Marian’s cheery Florida home – an over-decorated retirement nest she shares with second hubby Richard – has become a tropical haven for two adolescents in crisis. Richard’s pregnant niece Kitty, whose friends think she’s studying abroad, is hiding out there until her baby is born. Bobby, the traumatized boy next door, has taken up residence on Marian’s couch. Into this quirky and fragile human ecosystem barges Marian’s 30-something daughter Lee, ready to dump her own secrets on a mother who isn’t sure she wants the burden. What more could possibly be added to this human pile-up?
With humor, insight, and empathy, Dani Stoller’s Easy Women Smoking Loose Cigarettes, directed by Stevie Zimmerman, explores the steadily shifting relationships between the five characters temporarily co-existing under Marian’s sprawling roof. The play marks Signature Theatre’s sixtieth world premiere production and the twentieth premiere by a female playwright.
Played by Susan Rome, Marian is a whirling dervish of energy who fills her sunshiny days with pedicures and a book group whose taste bends toward New Age self-help guides. She is a generous, if controlling, spirit who leads the “family” in some hilarious bonding exercises that she reads directly from well-thumbed books. Especially funny is the group’s struggle to follow her guidance on how to exhale negative energy through their nether regions.
When faced one-on-one with her daughter’s demands to be listened to, however, Marian just can’t cope. There is too much emotional baggage in her way. In one of the play’s finest scenes, Marian attempts to patch things up with Lee (Shanara Gabrielle) over a mother-daughter shopping trip. Fueled by potent umbrella drinks, the outing ultimately fizzles. If your mother has ever told you that you’ve eaten her heart out, you’ll recognize Marian’s guilt-tripping gambit.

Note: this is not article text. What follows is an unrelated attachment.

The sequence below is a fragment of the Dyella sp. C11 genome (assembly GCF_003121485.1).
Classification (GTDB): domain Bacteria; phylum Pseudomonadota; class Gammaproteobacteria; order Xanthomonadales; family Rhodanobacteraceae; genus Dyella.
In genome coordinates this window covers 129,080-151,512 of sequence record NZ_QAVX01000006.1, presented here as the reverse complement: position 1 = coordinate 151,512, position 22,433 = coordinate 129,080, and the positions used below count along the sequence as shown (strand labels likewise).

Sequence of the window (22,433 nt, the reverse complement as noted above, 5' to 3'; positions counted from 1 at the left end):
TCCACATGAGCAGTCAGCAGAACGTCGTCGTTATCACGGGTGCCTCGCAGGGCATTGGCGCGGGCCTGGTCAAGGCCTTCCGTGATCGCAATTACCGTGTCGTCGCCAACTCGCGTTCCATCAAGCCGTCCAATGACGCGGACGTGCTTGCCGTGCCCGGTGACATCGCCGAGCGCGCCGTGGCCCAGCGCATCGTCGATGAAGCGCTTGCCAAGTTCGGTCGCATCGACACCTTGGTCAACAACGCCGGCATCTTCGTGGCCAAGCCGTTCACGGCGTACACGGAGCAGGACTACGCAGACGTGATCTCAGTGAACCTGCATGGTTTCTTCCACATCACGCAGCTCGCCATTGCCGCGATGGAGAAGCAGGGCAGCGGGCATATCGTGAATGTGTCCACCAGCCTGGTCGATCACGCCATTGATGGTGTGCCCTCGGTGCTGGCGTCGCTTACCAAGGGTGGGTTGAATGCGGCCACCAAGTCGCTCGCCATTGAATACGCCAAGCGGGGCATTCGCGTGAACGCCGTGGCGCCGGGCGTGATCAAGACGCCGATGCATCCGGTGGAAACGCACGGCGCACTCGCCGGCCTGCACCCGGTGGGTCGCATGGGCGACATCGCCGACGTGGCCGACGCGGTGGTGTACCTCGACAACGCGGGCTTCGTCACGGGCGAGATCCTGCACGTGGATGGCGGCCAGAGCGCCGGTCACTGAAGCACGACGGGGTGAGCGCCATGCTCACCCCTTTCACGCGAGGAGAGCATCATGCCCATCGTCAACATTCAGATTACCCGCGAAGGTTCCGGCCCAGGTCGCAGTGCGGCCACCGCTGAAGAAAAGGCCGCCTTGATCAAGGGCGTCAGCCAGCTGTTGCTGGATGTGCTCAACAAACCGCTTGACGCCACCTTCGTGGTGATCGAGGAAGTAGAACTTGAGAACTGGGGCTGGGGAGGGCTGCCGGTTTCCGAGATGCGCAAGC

Bobby, played with great sensitivity by John Austin, comes of age in his tenderness for the vulnerable yet smart-mouthed Kitty (Jordan Slattery) and a raw encounter with Lee. The genial Richard (John Leslie Wolfe), an ideal foil for Marian, reaches out to Bobby with whiskey and a splendidly awkward attempt to reminisce about sexual awakening.
While they work well together as an ensemble, Zimmerman’s actors might mine more humor from Stoller’s excellent script. Some wry lines land flat and Marian, for all her manic energy, takes her matriarchal status a tad too seriously.
Meghan Raham’s exceptionally wide set accommodates the characters’ complex interactions across the home’s entire downstairs. The set decoration rings true for anyone who has watched older couples move from colder climes, schlepping their formal mahogany dining sets south and mismatching them with Florida’s rattan easy chairs.
Andrew Cissna’s lighting design pinpoints the action to watch even as multiple characters inhabit the set’s several rooms. Debra Kim Sivigny’s wonderful costumes for Marian and Richard show just how completely they have embraced the tropical lifestyle. Kenny Neal’s well-chosen soft rock music score from the 1980s and ’90s washes the stage in nostalgia, the aural equivalent of Raham’s splendid pastel-y set.
For all its bumps, grinds, and inconvenient truths, Stoller’s play has a kind of sweet poignancy. Marian’s tribe is ephemeral. Bobby will soon go off to college, Kitty will have her baby, and Lee will face up to the mess she’s made of her marriage. We’re hopeful, however, that all of them are touched by their time at Marian’s, and that they’ll remember what it means to truly care for another human being.
Running Time: One hour 50 minutes, including one intermission.
Note: All performances are sold out.
READ John Stoltenberg’s Magic Time! column, “I want to make space for women who make mistakes”: A Q&A with Dani Stoller, author of ‘Easy Women Smoking Loose Cigarettes’ at Signature Theatre